I absolutely love our home. And I believe in the importance in being grateful for what you have. I’d be be fine if we stayed here. But I also know there’s room for aspirations and growth. And when you’ve just met Oprah, by golly, no wonder if you feel like you can take on the world.

Today I want to talk about trust. Specifically trusting your gut and the fact that when one door closes a another will open.

First, I’m going to ask you to do me a favor and head over to Canon’s website. Their front page is fine. Go ahead, I’ll wait here until you come back.

Did you see that? Crazy right?

They asked me to write up a little piece for a feature but I didn’t realize it was this kind of feature, as in, on their front page.

Now let me back up a bit. You probably remember when I wrote this post about my journalism career ending. I was upset about the new leadership at my former news station cutting an important news segment featuring foster kids. Well I didn’t get around to updating you on what happened since then.

A day after that post went live I was on the phone with the assistant news director at CBS Austin. He’d read my post, thanks to my former assistant news director sharing it on his page, and they wanted to pick up Forever Families! It didn’t work out for me to do the segment myself but I was more than happy to make introductions between Partnerships for Children–The nonprofit coordinating the shoots for the children, and the news station.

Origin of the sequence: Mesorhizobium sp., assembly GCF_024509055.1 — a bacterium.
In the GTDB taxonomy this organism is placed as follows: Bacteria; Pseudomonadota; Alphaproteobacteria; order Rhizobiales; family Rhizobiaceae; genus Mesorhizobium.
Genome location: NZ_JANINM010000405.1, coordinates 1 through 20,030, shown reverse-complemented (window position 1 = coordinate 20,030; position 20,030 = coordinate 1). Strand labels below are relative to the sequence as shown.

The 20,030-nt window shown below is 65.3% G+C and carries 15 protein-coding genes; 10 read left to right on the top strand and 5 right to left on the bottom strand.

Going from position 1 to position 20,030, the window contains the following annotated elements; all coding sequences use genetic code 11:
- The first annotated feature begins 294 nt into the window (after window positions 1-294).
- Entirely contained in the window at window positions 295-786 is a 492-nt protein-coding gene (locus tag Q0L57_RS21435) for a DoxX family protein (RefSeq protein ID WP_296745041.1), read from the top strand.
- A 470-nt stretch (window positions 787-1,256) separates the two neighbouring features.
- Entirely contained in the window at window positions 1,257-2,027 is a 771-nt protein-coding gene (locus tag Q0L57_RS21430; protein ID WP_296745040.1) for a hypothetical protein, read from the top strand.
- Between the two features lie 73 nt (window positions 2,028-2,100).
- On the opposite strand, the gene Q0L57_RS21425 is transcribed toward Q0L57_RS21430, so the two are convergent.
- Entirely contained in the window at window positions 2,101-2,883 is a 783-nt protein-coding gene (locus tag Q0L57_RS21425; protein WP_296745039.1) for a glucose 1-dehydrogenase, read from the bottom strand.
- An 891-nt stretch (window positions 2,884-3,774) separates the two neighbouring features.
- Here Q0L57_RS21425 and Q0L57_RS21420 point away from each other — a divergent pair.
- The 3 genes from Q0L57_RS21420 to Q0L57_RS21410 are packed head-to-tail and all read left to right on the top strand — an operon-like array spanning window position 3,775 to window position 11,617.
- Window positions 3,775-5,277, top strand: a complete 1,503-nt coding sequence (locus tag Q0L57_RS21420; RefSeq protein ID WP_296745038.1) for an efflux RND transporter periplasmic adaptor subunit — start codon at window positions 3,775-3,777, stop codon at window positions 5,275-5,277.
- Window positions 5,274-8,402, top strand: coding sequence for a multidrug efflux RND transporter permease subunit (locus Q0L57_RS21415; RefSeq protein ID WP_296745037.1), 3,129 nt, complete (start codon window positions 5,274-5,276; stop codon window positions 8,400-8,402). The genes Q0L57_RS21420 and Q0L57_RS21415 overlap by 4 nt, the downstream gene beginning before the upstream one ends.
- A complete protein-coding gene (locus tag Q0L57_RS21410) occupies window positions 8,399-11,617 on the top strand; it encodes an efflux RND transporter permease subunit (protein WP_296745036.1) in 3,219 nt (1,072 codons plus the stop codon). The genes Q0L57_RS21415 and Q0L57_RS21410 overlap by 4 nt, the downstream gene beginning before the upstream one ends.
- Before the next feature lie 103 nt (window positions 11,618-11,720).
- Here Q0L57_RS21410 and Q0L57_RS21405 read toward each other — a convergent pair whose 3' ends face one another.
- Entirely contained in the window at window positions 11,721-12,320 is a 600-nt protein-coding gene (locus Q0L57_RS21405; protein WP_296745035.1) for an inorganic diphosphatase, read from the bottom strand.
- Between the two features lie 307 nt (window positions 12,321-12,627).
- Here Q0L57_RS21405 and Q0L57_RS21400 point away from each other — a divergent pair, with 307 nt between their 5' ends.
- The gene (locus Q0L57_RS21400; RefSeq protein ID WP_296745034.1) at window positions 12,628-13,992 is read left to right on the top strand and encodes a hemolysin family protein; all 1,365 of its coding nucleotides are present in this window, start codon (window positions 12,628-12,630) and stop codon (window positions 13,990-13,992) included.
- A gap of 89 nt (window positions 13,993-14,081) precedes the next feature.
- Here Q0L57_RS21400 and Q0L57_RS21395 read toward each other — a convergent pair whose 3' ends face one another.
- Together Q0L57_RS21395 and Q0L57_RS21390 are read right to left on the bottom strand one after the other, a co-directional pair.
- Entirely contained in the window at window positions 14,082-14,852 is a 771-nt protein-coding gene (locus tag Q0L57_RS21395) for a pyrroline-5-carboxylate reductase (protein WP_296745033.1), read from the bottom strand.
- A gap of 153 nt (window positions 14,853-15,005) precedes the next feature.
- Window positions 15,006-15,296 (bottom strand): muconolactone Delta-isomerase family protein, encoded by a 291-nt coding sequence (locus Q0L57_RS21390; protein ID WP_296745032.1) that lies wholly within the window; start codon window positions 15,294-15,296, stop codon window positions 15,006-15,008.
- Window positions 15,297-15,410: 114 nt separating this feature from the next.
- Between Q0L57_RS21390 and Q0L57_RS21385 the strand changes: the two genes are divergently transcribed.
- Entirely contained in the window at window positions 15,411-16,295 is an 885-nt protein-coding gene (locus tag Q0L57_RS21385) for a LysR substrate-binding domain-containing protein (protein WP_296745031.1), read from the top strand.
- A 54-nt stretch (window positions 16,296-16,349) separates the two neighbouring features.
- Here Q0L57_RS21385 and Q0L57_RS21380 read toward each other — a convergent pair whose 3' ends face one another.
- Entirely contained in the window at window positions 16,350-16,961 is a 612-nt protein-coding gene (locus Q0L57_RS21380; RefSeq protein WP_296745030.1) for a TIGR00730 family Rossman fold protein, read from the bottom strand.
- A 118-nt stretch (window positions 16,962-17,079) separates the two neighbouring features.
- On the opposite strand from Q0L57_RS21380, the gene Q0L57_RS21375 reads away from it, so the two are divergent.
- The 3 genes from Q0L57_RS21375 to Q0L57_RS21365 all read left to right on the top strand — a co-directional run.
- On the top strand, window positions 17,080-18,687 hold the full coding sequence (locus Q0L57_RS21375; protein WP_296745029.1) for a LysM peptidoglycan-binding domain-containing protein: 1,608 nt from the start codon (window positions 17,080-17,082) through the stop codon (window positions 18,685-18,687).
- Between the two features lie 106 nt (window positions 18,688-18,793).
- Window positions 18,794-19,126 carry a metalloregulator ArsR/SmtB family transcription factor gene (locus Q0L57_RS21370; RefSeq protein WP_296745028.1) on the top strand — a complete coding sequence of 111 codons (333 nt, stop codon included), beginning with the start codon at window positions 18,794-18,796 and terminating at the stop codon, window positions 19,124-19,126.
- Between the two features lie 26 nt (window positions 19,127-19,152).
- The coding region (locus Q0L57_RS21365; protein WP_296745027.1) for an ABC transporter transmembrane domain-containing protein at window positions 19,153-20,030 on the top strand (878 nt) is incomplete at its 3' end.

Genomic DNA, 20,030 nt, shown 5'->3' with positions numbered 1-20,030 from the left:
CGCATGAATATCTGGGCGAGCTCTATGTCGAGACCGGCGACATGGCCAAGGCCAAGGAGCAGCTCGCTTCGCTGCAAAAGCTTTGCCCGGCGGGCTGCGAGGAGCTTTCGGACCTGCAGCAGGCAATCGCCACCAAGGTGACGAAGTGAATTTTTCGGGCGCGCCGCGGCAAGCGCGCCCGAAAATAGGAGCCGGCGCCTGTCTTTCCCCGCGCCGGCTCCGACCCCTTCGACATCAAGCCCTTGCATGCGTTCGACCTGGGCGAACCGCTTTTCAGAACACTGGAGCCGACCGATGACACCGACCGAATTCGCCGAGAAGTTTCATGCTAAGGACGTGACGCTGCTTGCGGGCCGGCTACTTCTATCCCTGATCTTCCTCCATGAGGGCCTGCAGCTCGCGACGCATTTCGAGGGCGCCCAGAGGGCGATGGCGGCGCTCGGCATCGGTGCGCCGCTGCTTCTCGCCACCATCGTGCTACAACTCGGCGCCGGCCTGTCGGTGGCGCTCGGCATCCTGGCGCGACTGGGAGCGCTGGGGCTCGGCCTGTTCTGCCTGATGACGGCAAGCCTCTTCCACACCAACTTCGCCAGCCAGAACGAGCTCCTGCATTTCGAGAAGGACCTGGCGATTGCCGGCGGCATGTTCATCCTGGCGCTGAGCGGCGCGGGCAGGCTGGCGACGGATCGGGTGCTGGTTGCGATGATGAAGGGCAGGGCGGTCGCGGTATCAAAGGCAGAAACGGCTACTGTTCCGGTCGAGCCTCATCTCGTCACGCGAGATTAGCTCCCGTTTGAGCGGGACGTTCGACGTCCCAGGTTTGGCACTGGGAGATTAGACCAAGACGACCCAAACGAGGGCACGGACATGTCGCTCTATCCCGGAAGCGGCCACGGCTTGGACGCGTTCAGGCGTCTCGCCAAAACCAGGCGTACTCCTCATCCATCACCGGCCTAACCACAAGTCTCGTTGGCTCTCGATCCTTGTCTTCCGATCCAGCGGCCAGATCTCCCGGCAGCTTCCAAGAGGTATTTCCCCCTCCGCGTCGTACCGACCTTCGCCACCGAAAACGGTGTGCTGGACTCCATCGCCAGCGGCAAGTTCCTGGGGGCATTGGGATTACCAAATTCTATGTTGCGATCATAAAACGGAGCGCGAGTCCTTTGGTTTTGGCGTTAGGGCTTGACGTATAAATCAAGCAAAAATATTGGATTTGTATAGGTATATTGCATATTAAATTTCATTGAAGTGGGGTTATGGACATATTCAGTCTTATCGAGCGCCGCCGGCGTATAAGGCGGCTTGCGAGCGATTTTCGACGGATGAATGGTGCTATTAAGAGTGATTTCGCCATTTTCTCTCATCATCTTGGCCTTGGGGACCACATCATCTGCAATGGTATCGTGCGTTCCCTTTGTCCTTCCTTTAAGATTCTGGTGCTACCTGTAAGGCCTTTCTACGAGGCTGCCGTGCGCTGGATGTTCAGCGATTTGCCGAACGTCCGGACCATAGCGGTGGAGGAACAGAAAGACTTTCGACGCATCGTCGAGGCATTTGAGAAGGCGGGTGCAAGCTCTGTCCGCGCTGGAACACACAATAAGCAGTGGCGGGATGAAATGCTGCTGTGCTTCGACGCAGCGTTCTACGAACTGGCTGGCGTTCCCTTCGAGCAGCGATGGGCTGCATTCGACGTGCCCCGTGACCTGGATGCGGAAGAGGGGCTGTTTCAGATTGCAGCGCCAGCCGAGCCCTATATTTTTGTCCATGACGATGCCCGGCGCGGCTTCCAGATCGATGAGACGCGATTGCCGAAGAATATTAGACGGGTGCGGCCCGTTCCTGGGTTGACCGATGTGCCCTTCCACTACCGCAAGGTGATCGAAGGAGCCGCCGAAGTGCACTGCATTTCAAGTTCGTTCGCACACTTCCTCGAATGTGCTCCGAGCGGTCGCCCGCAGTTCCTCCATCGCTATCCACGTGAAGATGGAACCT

I was so happy the kids would still have their weekly spotlight on TV but it was still really really hard to let that part of my life go. To officially take my foot out of that journalism door and let it close behind me. I never won an Emmy, or got my own morning show. A part of me was totally heartbroken, but what followed was truly a testament to me that when one door closes another will always open. Or in my case, a window.

I always thought my difficult decision about my career would would hinge on whether or not I wanted to be home with my kids, or working at a news station. ‘My children would be the big deciding factor’, I thought. Never did I dream that I could do both, or more. And I kept blinders on to the possibility that I could ever want to do anything else.